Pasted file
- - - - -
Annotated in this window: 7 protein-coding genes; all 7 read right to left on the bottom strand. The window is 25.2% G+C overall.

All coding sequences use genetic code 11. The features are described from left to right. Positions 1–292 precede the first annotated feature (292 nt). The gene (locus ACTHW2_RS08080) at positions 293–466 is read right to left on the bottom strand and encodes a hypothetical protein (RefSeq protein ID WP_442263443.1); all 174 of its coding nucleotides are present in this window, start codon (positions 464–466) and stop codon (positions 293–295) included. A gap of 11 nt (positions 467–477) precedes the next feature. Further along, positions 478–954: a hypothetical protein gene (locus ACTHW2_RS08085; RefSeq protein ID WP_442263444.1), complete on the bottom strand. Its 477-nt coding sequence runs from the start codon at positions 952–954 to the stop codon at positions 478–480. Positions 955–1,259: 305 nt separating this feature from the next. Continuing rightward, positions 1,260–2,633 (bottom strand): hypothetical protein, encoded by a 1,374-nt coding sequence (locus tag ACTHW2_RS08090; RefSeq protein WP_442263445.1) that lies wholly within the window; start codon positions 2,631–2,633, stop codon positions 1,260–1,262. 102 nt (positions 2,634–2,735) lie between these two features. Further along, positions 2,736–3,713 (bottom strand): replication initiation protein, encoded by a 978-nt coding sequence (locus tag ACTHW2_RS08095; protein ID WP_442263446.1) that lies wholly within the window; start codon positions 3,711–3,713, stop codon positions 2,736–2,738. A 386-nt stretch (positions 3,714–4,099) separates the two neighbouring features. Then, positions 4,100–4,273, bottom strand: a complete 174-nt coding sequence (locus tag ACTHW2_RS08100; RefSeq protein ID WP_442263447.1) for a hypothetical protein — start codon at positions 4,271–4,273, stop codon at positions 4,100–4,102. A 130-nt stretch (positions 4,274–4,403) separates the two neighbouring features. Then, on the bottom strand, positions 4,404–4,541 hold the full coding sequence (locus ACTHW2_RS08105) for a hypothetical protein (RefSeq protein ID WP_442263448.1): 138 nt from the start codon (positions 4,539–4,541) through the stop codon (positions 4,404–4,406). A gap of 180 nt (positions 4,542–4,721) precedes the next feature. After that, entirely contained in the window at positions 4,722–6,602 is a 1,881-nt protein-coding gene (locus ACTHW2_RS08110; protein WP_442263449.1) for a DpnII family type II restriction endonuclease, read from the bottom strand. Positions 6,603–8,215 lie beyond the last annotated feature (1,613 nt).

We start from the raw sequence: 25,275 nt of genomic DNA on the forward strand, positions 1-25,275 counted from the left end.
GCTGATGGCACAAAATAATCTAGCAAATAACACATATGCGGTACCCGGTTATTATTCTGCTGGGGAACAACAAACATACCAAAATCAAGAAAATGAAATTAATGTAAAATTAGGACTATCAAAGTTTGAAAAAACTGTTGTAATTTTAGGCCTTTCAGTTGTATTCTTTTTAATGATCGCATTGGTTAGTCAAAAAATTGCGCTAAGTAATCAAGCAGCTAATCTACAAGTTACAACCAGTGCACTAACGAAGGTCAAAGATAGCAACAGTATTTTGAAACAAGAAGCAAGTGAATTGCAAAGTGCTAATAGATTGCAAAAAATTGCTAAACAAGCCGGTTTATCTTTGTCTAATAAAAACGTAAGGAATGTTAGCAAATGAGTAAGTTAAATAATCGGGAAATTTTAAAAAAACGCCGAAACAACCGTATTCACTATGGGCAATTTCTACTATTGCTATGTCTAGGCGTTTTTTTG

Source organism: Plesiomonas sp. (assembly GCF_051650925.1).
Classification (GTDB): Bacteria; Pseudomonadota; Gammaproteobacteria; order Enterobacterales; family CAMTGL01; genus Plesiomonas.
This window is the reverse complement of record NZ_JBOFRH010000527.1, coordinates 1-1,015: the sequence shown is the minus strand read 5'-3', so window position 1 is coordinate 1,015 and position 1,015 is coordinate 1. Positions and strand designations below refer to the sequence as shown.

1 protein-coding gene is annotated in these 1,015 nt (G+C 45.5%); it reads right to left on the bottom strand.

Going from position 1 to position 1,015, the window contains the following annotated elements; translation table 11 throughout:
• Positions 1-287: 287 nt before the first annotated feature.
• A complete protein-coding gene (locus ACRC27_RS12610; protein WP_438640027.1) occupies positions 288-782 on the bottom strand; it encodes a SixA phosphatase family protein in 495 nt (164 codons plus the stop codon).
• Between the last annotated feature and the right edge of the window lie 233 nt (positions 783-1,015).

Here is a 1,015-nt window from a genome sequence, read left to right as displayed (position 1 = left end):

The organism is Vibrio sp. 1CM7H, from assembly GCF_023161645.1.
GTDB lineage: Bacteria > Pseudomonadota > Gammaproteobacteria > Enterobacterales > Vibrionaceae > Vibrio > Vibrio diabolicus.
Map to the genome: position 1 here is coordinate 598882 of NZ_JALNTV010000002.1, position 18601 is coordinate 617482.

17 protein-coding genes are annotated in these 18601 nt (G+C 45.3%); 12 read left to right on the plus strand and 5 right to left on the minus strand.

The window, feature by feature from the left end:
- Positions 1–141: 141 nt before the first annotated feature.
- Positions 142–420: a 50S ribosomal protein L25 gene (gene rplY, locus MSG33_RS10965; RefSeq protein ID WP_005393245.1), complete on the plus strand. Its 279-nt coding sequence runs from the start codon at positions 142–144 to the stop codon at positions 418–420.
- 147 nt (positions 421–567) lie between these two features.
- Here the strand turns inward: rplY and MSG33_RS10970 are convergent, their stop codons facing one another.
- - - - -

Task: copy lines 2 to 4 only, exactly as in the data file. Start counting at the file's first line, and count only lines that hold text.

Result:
All coding sequences use genetic code 11. The features are described from left to right. Positions 1–292 precede the first annotated feature (292 nt). The gene (locus ACTHW2_RS08080) at positions 293–466 is read right to left on the bottom strand and encodes a hypothetical protein (RefSeq protein ID WP_442263443.1); all 174 of its coding nucleotides are present in this window, start codon (positions 464–466) and stop codon (positions 293–295) included. A gap of 11 nt (positions 467–477) precedes the next feature. Further along, positions 478–954: a hypothetical protein gene (locus ACTHW2_RS08085; RefSeq protein ID WP_442263444.1), complete on the bottom strand. Its 477-nt coding sequence runs from the start codon at positions 952–954 to the stop codon at positions 478–480. Positions 955–1,259: 305 nt separating this feature from the next. Continuing rightward, positions 1,260–2,633 (bottom strand): hypothetical protein, encoded by a 1,374-nt coding sequence (locus tag ACTHW2_RS08090; RefSeq protein WP_442263445.1) that lies wholly within the window; start codon positions 2,631–2,633, stop codon positions 1,260–1,262. 102 nt (positions 2,634–2,735) lie between these two features. Further along, positions 2,736–3,713 (bottom strand): replication initiation protein, encoded by a 978-nt coding sequence (locus tag ACTHW2_RS08095; protein ID WP_442263446.1) that lies wholly within the window; start codon positions 3,711–3,713, stop codon positions 2,736–2,738. A 386-nt stretch (positions 3,714–4,099) separates the two neighbouring features. Then, positions 4,100–4,273, bottom strand: a complete 174-nt coding sequence (locus tag ACTHW2_RS08100; RefSeq protein ID WP_442263447.1) for a hypothetical protein — start codon at positions 4,271–4,273, stop codon at positions 4,100–4,102. A 130-nt stretch (positions 4,274–4,403) separates the two neighbouring features. Then, on the bottom strand, positions 4,404–4,541 hold the full coding sequence (locus ACTHW2_RS08105) for a hypothetical protein (RefSeq protein ID WP_442263448.1): 138 nt from the start codon (positions 4,539–4,541) through the stop codon (positions 4,404–4,406). A gap of 180 nt (positions 4,542–4,721) precedes the next feature. After that, entirely contained in the window at positions 4,722–6,602 is a 1,881-nt protein-coding gene (locus ACTHW2_RS08110; protein WP_442263449.1) for a DpnII family type II restriction endonuclease, read from the bottom strand. Positions 6,603–8,215 lie beyond the last annotated feature (1,613 nt).

We start from the raw sequence: 25,275 nt of genomic DNA on the forward strand, positions 1-25,275 counted from the left end.
GCTGATGGCACAAAATAATCTAGCAAATAACACATATGCGGTACCCGGTTATTATTCTGCTGGGGAACAACAAACATACCAAAATCAAGAAAATGAAATTAATGTAAAATTAGGACTATCAAAGTTTGAAAAAACTGTTGTAATTTTAGGCCTTTCAGTTGTATTCTTTTTAATGATCGCATTGGTTAGTCAAAAAATTGCGCTAAGTAATCAAGCAGCTAATCTACAAGTTACAACCAGTGCACTAACGAAGGTCAAAGATAGCAACAGTATTTTGAAACAAGAAGCAAGTGAATTGCAAAGTGCTAATAGATTGCAAAAAATTGCTAAACAAGCCGGTTTATCTTTGTCTAATAAAAACGTAAGGAATGTTAGCAAATGAGTAAGTTAAATAATCGGGAAATTTTAAAAAAACGCCGAAACAACCGTATTCACTATGGGCAATTTCTACTATTGCTATGTCTAGGCGTTTTTTTG